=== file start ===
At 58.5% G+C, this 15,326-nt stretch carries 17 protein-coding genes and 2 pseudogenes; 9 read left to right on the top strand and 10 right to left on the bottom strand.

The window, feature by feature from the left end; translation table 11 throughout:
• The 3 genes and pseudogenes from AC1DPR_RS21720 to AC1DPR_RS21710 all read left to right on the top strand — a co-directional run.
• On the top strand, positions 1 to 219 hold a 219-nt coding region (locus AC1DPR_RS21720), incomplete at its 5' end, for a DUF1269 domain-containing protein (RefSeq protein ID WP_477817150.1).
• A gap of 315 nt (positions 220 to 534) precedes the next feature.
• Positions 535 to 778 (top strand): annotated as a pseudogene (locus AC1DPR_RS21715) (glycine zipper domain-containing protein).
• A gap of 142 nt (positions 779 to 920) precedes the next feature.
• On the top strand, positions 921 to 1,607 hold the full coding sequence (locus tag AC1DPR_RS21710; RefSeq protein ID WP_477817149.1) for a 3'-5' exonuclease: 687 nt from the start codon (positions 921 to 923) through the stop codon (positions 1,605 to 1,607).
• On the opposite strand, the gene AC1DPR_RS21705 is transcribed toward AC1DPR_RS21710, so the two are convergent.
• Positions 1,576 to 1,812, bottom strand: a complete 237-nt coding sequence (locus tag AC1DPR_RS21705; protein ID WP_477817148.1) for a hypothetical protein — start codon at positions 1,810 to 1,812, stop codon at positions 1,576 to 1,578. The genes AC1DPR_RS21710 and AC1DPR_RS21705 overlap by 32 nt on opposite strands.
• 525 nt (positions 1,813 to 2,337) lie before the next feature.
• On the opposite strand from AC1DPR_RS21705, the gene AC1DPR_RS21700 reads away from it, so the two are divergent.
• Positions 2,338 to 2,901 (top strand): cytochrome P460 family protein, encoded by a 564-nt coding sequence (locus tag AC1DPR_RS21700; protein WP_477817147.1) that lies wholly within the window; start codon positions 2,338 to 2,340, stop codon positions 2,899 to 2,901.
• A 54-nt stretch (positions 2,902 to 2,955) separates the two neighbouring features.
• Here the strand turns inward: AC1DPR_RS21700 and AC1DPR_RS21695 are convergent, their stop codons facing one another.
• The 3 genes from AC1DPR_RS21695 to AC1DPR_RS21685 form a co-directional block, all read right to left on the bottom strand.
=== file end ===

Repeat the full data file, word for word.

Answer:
At 58.5% G+C, this 15,326-nt stretch carries 17 protein-coding genes and 2 pseudogenes; 9 read left to right on the top strand and 10 right to left on the bottom strand.

The window, feature by feature from the left end; translation table 11 throughout:
• The 3 genes and pseudogenes from AC1DPR_RS21720 to AC1DPR_RS21710 all read left to right on the top strand — a co-directional run.
• On the top strand, positions 1 to 219 hold a 219-nt coding region (locus AC1DPR_RS21720), incomplete at its 5' end, for a DUF1269 domain-containing protein (RefSeq protein ID WP_477817150.1).
• A gap of 315 nt (positions 220 to 534) precedes the next feature.
• Positions 535 to 778 (top strand): annotated as a pseudogene (locus AC1DPR_RS21715) (glycine zipper domain-containing protein).
• A gap of 142 nt (positions 779 to 920) precedes the next feature.
• On the top strand, positions 921 to 1,607 hold the full coding sequence (locus tag AC1DPR_RS21710; RefSeq protein ID WP_477817149.1) for a 3'-5' exonuclease: 687 nt from the start codon (positions 921 to 923) through the stop codon (positions 1,605 to 1,607).
• On the opposite strand, the gene AC1DPR_RS21705 is transcribed toward AC1DPR_RS21710, so the two are convergent.
• Positions 1,576 to 1,812, bottom strand: a complete 237-nt coding sequence (locus tag AC1DPR_RS21705; protein ID WP_477817148.1) for a hypothetical protein — start codon at positions 1,810 to 1,812, stop codon at positions 1,576 to 1,578. The genes AC1DPR_RS21710 and AC1DPR_RS21705 overlap by 32 nt on opposite strands.
• 525 nt (positions 1,813 to 2,337) lie before the next feature.
• On the opposite strand from AC1DPR_RS21705, the gene AC1DPR_RS21700 reads away from it, so the two are divergent.
• Positions 2,338 to 2,901 (top strand): cytochrome P460 family protein, encoded by a 564-nt coding sequence (locus tag AC1DPR_RS21700; protein WP_477817147.1) that lies wholly within the window; start codon positions 2,338 to 2,340, stop codon positions 2,899 to 2,901.
• A 54-nt stretch (positions 2,902 to 2,955) separates the two neighbouring features.
• Here the strand turns inward: AC1DPR_RS21700 and AC1DPR_RS21695 are convergent, their stop codons facing one another.
• The 3 genes from AC1DPR_RS21695 to AC1DPR_RS21685 form a co-directional block, all read right to left on the bottom strand.